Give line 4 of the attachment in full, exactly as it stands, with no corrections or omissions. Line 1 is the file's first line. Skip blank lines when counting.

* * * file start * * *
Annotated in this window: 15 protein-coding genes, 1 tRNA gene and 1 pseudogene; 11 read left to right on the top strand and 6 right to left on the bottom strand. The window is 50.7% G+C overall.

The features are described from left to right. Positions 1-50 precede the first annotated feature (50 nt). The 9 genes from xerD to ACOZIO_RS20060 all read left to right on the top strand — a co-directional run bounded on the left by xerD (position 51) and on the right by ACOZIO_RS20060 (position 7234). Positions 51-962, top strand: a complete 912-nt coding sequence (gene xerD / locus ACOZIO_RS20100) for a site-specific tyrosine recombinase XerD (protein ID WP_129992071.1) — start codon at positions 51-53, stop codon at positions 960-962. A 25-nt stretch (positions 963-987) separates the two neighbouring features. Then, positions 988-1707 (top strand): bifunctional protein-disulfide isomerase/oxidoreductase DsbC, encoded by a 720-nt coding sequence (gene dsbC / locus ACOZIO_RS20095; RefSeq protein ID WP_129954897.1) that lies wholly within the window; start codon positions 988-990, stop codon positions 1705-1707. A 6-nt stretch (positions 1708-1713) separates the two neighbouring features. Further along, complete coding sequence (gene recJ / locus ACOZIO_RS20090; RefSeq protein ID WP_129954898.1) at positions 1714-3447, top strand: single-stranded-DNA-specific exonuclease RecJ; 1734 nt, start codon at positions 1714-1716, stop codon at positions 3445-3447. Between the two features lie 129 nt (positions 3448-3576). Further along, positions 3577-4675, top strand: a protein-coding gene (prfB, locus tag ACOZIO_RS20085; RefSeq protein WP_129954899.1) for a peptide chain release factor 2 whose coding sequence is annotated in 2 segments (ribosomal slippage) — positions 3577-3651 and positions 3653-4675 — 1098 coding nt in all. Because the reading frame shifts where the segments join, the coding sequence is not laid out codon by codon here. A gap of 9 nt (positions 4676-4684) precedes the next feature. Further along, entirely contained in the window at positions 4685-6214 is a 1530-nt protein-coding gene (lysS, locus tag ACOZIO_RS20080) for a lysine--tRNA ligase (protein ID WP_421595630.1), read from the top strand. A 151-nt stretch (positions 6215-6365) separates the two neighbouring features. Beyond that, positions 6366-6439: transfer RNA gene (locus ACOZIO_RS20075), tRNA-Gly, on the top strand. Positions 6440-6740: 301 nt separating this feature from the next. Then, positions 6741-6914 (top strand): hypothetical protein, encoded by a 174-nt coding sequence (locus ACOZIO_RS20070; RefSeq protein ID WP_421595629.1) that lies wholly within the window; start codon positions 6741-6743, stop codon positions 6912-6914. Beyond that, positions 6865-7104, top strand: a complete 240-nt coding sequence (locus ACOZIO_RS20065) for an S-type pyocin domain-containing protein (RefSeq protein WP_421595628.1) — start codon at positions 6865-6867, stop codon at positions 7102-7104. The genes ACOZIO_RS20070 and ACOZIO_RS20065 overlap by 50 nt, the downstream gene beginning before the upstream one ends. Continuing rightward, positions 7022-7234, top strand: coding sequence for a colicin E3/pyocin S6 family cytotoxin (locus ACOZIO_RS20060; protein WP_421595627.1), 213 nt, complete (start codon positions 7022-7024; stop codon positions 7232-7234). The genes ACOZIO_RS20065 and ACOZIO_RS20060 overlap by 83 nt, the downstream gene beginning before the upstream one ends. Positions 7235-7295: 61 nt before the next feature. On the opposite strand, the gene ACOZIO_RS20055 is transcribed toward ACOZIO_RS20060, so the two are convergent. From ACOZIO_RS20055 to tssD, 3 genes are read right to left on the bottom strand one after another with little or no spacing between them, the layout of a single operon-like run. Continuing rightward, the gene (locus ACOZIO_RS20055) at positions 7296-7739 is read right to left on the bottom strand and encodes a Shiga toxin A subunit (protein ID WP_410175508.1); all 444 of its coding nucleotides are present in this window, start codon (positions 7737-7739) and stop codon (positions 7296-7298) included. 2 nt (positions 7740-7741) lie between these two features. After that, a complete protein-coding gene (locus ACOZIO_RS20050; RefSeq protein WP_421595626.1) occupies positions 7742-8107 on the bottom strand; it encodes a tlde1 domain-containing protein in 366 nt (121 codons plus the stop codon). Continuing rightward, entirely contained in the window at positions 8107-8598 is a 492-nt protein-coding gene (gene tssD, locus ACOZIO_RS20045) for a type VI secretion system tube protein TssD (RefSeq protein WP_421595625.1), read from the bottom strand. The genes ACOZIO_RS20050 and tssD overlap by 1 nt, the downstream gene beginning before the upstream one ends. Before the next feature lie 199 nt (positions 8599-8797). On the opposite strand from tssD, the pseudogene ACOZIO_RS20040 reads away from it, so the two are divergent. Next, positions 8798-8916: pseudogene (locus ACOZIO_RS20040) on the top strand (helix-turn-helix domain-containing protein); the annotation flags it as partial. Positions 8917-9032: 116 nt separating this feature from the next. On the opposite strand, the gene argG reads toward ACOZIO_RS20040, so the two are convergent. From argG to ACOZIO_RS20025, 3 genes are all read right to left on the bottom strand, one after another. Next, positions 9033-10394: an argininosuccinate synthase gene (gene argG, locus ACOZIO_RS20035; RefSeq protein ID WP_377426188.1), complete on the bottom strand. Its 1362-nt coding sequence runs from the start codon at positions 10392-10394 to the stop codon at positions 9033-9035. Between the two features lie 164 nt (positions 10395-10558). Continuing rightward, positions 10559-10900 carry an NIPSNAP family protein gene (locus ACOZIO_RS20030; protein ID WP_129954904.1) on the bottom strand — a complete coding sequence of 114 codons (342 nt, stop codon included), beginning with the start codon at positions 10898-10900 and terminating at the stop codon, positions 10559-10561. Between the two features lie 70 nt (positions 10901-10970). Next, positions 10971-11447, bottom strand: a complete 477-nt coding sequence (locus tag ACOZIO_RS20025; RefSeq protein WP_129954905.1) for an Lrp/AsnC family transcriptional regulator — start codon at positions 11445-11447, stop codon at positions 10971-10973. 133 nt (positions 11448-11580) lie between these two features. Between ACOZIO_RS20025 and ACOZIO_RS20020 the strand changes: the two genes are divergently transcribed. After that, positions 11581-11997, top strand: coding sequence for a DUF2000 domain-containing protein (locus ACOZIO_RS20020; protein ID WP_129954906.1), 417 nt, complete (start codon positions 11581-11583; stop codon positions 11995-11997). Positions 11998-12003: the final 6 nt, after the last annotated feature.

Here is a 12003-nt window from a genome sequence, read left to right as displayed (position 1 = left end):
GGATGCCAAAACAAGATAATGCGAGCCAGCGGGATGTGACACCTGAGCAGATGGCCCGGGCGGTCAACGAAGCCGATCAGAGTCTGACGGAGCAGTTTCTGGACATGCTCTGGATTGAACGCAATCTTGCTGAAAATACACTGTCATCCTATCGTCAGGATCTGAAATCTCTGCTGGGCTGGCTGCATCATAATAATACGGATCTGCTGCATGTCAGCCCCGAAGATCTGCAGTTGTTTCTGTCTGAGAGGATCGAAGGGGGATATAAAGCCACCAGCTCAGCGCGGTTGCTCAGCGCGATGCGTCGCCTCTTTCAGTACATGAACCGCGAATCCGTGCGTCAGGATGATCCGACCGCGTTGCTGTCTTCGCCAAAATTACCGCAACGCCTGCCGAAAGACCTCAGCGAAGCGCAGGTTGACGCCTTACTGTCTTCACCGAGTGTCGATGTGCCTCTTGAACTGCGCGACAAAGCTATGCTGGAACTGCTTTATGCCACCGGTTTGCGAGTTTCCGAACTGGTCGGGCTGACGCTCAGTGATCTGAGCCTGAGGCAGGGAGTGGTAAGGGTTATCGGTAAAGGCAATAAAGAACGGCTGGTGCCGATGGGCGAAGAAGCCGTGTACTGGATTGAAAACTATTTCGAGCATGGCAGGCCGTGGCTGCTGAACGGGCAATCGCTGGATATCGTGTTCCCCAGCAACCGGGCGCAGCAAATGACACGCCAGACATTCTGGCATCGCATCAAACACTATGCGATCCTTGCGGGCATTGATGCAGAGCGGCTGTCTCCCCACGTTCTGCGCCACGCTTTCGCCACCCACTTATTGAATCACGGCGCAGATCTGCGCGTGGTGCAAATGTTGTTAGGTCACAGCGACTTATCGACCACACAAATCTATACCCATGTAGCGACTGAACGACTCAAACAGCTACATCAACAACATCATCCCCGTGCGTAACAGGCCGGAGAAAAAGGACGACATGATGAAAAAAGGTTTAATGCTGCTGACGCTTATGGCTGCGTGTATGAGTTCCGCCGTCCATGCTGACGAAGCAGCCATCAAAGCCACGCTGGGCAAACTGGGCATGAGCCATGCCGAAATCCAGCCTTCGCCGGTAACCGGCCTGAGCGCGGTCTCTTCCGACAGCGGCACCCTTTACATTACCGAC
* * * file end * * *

GGATGCCAAAACAAGATAATGCGAGCCAGCGGGATGTGACACCTGAGCAGATGGCCCGGGCGGTCAACGAAGCCGATCAGAGTCTGACGGAGCAGTTTCTGGACATGCTCTGGATTGAACGCAATCTTGCTGAAAATACACTGTCATCCTATCGTCAGGATCTGAAATCTCTGCTGGGCTGGCTGCATCATAATAATACGGATCTGCTGCATGTCAGCCCCGAAGATCTGCAGTTGTTTCTGTCTGAGAGGATCGAAGGGGGATATAAAGCCACCAGCTCAGCGCGGTTGCTCAGCGCGATGCGTCGCCTCTTTCAGTACATGAACCGCGAATCCGTGCGTCAGGATGATCCGACCGCGTTGCTGTCTTCGCCAAAATTACCGCAACGCCTGCCGAAAGACCTCAGCGAAGCGCAGGTTGACGCCTTACTGTCTTCACCGAGTGTCGATGTGCCTCTTGAACTGCGCGACAAAGCTATGCTGGAACTGCTTTATGCCACCGGTTTGCGAGTTTCCGAACTGGTCGGGCTGACGCTCAGTGATCTGAGCCTGAGGCAGGGAGTGGTAAGGGTTATCGGTAAAGGCAATAAAGAACGGCTGGTGCCGATGGGCGAAGAAGCCGTGTACTGGATTGAAAACTATTTCGAGCATGGCAGGCCGTGGCTGCTGAACGGGCAATCGCTGGATATCGTGTTCCCCAGCAACCGGGCGCAGCAAATGACACGCCAGACATTCTGGCATCGCATCAAACACTATGCGATCCTTGCGGGCATTGATGCAGAGCGGCTGTCTCCCCACGTTCTGCGCCACGCTTTCGCCACCCACTTATTGAATCACGGCGCAGATCTGCGCGTGGTGCAAATGTTGTTAGGTCACAGCGACTTATCGACCACACAAATCTATACCCATGTAGCGACTGAACGACTCAAACAGCTACATCAACAACATCATCCCCGTGCGTAACAGGCCGGAGAAAAAGGACGACATGATGAAAAAAGGTTTAATGCTGCTGACGCTTATGGCTGCGTGTATGAGTTCCGCCGTCCATGCTGACGAAGCAGCCATCAAAGCCACGCTGGGCAAACTGGGCATGAGCCATGCCGAAATCCAGCCTTCGCCGGTAACCGGCCTGAGCGCGGTCTCTTCCGACAGCGGCACCCTTTACATTACCGAC